Posts tagged global warming
This is the final article in FFtech’s De-extinction and Conservation Tech series. To read the first article, go HERE, to read the second article, go HERE, and you can find our most recent article HERE.
So, is there hope for the animals of Earth? That’s the million dollar question. Are an ever-growing number of species ultimately doomed to extinction? While this question may be impossible to answer yet, it is certainly an outcome we all hope to avoid.
In the present, we can do some things to slow the biggest contributors to species extinction such as deforestation and poaching. Efforts are underway in battlegrounds such as the Amazon rainforest to lower the heartless logging of the forests. So much forest is cut down that every second, roughly 36 football fields of trees are destroyed, homes for countless animals, plants, insects, fungi and more amazing life. Also, many efforts to stop poaching of rhinos and elephants in Africa and Asia are taking place, targeting not only the poachers themselves but also the incredibly damaging market for their tusks and horns in China and other countries, leveraging the star-power of local celebrities to amplify the message. Tons of others are chipping in, and yet the trend is still not significantly changing.v
Who am I to say that we’re doomed, though? People have miraculously came together to do great things before, and I’m sure they can do that again for causes like these as well. After all, our animals are what differentiates Earth from some other floating rock out in the Milky Way.
But just stopping this one problem won’t be enough. Overpopulation will drive people into the habitats of more animals. Global warming will continue to melt the ice caps, not only destroying the home of many Arctic and Antarctic species, but causing rising sea levels that threaten to drown countless other animals living near coastlines across the world. Not only do the problems directly relating to animals hurt the chances of the general survival of the Earthen fauna, but other, directly human-caused problems do too. If we are going to be saved by some miracle technology that stops global warming, and the global population levels out, so be it. To be honest, I highly doubt that will happen. At least for many of these problems, humanity will have to exercise its altruistic muscles, and see if we can fix what wrongs the rise of homo sapiens has brought upon the natural world. As interesting as I find the fields cosmology and astronomy, at least an equal amount of eyes and money should be spent studying the fragile ecosystems of the great world we live on, rather than already looking forward to abandoning this planet for another one that is probably not as unique and fascinating as the one we already live on.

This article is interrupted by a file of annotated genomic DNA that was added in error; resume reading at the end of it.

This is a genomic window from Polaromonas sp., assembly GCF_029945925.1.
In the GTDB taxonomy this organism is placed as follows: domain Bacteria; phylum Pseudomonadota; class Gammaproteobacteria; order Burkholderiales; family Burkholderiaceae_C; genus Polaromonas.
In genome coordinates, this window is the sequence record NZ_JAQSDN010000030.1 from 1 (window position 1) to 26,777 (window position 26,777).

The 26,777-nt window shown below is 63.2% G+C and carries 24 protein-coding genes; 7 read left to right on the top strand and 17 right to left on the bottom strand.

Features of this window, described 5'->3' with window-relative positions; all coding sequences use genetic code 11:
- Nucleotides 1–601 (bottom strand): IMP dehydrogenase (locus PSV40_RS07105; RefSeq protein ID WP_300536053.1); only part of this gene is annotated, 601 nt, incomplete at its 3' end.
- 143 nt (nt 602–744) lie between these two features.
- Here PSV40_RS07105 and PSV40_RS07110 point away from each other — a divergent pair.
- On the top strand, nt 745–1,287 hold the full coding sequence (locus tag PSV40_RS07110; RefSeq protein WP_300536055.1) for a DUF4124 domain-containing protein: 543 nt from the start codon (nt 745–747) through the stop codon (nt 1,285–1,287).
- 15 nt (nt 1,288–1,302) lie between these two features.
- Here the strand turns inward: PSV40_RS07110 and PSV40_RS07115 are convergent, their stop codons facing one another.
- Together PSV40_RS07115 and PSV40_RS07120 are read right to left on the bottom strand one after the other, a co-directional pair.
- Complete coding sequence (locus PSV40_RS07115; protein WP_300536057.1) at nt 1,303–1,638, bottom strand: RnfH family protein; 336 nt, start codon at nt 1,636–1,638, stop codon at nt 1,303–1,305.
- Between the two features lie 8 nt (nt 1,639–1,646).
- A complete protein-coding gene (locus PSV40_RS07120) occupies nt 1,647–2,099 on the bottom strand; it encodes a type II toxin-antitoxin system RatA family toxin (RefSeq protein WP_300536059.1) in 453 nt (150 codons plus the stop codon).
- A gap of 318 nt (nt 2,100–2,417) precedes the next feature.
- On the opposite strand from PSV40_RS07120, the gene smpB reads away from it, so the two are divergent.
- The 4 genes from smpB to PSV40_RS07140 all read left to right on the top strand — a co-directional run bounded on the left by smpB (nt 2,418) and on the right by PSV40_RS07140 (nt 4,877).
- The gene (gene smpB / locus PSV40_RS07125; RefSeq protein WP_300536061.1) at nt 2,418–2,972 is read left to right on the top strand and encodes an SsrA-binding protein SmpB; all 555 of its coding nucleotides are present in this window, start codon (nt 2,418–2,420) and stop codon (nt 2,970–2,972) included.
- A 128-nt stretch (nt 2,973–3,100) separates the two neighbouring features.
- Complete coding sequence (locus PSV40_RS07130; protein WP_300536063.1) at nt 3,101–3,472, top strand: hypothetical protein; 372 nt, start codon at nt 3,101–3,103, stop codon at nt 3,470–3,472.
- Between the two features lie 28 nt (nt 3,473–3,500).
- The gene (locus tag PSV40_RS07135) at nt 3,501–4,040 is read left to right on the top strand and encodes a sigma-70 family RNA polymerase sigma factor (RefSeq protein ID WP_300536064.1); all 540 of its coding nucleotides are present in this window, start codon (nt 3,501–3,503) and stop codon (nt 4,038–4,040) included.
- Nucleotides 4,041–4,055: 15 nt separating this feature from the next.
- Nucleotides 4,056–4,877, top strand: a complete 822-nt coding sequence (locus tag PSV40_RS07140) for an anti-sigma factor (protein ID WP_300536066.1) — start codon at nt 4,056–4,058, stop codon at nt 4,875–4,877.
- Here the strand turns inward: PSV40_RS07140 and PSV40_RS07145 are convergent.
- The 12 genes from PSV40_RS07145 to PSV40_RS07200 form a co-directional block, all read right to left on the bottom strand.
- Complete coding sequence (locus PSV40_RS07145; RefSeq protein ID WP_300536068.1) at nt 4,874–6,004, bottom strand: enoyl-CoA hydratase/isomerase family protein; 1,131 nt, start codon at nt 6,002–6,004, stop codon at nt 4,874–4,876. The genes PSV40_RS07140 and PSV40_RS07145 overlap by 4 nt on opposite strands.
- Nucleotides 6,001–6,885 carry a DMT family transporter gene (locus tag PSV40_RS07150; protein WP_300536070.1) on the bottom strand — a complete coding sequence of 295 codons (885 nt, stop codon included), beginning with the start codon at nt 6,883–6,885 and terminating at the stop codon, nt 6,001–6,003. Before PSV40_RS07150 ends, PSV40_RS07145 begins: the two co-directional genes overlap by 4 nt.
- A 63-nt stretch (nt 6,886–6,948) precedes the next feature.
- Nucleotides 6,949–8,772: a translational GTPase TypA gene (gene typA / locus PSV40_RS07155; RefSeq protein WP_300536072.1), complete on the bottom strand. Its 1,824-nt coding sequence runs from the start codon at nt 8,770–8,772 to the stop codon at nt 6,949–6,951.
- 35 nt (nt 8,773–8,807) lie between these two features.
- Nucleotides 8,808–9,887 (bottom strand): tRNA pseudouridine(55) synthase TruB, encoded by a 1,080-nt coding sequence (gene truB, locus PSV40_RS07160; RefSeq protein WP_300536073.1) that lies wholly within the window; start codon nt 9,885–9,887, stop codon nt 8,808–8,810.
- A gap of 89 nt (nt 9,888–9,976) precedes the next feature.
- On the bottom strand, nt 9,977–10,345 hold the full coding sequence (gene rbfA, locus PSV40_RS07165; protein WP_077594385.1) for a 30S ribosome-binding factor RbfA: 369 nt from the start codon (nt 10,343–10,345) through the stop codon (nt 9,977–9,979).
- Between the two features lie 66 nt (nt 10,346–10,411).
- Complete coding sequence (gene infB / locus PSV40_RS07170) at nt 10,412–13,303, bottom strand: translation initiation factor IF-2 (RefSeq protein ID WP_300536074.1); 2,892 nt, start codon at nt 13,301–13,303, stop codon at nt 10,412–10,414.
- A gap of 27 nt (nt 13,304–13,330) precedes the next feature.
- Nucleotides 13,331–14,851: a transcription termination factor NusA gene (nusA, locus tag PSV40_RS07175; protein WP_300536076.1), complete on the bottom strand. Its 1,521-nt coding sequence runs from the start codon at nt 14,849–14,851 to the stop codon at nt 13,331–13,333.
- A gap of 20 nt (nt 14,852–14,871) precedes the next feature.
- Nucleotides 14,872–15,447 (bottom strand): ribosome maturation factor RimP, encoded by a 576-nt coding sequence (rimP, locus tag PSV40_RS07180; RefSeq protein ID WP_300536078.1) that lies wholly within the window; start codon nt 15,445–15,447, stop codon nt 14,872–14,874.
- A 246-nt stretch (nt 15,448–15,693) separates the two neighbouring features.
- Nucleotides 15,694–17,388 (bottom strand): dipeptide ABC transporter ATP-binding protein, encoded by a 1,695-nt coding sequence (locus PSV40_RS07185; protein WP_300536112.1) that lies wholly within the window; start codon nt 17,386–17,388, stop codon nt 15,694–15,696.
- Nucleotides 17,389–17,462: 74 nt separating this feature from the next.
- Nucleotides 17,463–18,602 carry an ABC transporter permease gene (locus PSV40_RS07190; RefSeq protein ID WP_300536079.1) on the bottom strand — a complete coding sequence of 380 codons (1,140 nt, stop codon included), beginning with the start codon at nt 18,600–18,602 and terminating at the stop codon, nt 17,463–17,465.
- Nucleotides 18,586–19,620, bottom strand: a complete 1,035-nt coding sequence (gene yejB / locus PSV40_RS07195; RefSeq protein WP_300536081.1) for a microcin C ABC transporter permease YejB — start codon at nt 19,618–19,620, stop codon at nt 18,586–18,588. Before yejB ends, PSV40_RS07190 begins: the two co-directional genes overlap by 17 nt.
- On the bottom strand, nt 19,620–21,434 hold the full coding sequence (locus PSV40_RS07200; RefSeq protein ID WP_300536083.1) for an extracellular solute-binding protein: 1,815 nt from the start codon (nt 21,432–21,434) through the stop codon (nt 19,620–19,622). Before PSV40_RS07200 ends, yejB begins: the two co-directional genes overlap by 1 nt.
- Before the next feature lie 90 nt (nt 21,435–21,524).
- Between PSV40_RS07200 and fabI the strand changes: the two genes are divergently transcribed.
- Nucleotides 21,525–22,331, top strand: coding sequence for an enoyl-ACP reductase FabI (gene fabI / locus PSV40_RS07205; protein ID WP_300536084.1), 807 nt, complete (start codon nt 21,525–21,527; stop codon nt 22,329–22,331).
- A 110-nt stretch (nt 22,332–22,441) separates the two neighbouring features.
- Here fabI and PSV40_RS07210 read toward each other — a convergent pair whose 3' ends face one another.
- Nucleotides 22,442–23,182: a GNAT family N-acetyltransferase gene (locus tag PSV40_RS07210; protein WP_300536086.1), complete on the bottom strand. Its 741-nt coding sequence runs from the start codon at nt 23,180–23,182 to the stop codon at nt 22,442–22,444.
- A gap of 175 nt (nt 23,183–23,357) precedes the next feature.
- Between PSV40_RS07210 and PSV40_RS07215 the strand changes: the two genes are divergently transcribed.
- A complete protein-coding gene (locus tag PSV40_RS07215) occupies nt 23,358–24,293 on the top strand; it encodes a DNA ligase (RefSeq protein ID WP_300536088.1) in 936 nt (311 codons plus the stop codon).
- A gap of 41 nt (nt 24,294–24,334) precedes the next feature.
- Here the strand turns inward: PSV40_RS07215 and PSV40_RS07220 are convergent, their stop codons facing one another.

“Look again at that dot. That’s here. That’s home. That’s us. On it everyone you love, everyone you know, everyone you ever heard of, every human being who ever was, lived out their lives. The aggregate of our joy and suffering, thousands of confident religions, ideologies, and economic doctrines, every hunter and forager, every hero and coward, every creator and destroyer of civilization, every king and peasant, every young couple in love, every mother and father, hopeful child, inventor and explorer, every teacher of morals, every corrupt politician, every “superstar,” every “supreme leader,” every saint and sinner in the history of our species lived there-on a mote of dust suspended in a sunbeam.
The Earth is a very small stage in a vast cosmic arena. Think of the endless cruelties visited by the inhabitants of one corner of this pixel on the scarcely distinguishable inhabitants of some other corner, how frequent their misunderstandings, how eager they are to kill one another, how fervent their hatreds. Think of the rivers of blood spilled by all those generals and emperors so that, in glory and triumph, they could become the momentary masters of a fraction of a dot.